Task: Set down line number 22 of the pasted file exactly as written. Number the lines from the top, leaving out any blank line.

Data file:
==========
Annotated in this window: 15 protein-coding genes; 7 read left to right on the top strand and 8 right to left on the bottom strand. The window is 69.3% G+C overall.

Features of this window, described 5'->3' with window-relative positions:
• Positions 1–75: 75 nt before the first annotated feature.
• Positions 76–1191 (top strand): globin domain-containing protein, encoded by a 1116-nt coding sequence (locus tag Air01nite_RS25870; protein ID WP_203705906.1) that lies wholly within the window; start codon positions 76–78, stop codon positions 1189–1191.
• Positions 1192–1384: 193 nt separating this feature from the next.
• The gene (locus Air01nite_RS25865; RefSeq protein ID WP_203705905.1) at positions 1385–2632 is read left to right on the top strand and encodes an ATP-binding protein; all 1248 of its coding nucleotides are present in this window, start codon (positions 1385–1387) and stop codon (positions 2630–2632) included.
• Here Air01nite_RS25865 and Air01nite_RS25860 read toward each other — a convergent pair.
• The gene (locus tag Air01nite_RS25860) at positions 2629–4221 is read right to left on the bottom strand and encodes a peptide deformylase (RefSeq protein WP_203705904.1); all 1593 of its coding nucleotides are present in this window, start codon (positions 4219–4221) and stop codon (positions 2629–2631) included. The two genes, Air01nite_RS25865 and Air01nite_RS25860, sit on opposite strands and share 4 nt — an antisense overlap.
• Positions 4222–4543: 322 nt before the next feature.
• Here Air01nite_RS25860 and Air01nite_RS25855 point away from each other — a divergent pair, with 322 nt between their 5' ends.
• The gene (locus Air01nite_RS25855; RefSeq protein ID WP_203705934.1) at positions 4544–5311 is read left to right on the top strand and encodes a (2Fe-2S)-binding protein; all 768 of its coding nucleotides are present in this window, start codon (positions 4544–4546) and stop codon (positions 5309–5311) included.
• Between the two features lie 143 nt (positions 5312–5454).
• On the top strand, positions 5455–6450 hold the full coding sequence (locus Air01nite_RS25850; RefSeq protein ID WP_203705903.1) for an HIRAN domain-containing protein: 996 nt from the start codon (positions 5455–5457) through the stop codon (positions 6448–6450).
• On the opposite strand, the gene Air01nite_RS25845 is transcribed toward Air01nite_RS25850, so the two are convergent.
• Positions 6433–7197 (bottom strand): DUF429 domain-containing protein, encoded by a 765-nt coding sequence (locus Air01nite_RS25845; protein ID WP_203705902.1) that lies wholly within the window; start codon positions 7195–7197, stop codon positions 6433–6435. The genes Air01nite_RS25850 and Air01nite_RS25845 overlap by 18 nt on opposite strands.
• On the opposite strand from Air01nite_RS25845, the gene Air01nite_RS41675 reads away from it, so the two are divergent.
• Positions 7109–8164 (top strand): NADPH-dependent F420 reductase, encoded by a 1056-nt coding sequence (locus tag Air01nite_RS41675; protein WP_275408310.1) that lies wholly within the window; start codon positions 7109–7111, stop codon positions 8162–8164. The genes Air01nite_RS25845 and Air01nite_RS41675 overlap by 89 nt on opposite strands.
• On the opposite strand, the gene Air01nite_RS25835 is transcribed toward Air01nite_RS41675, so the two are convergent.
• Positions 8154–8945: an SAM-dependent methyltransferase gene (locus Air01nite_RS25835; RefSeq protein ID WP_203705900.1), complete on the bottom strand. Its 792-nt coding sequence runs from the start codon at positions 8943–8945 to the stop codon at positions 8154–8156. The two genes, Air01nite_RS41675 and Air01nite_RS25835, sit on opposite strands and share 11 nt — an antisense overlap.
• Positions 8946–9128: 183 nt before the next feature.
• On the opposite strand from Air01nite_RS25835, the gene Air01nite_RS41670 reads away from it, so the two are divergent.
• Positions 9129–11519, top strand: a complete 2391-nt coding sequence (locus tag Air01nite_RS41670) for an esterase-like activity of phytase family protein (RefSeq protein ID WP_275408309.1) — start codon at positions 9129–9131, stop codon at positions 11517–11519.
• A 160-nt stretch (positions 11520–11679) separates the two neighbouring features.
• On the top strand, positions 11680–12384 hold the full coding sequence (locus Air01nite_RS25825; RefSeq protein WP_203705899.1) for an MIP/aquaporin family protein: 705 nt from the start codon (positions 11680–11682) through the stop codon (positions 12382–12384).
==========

• Positions 9129–11519, top strand: a complete 2391-nt coding sequence (locus tag Air01nite_RS41670) for an esterase-like activity of phytase family protein (RefSeq protein ID WP_275408309.1) — start codon at positions 9129–9131, stop codon at positions 11517–11519.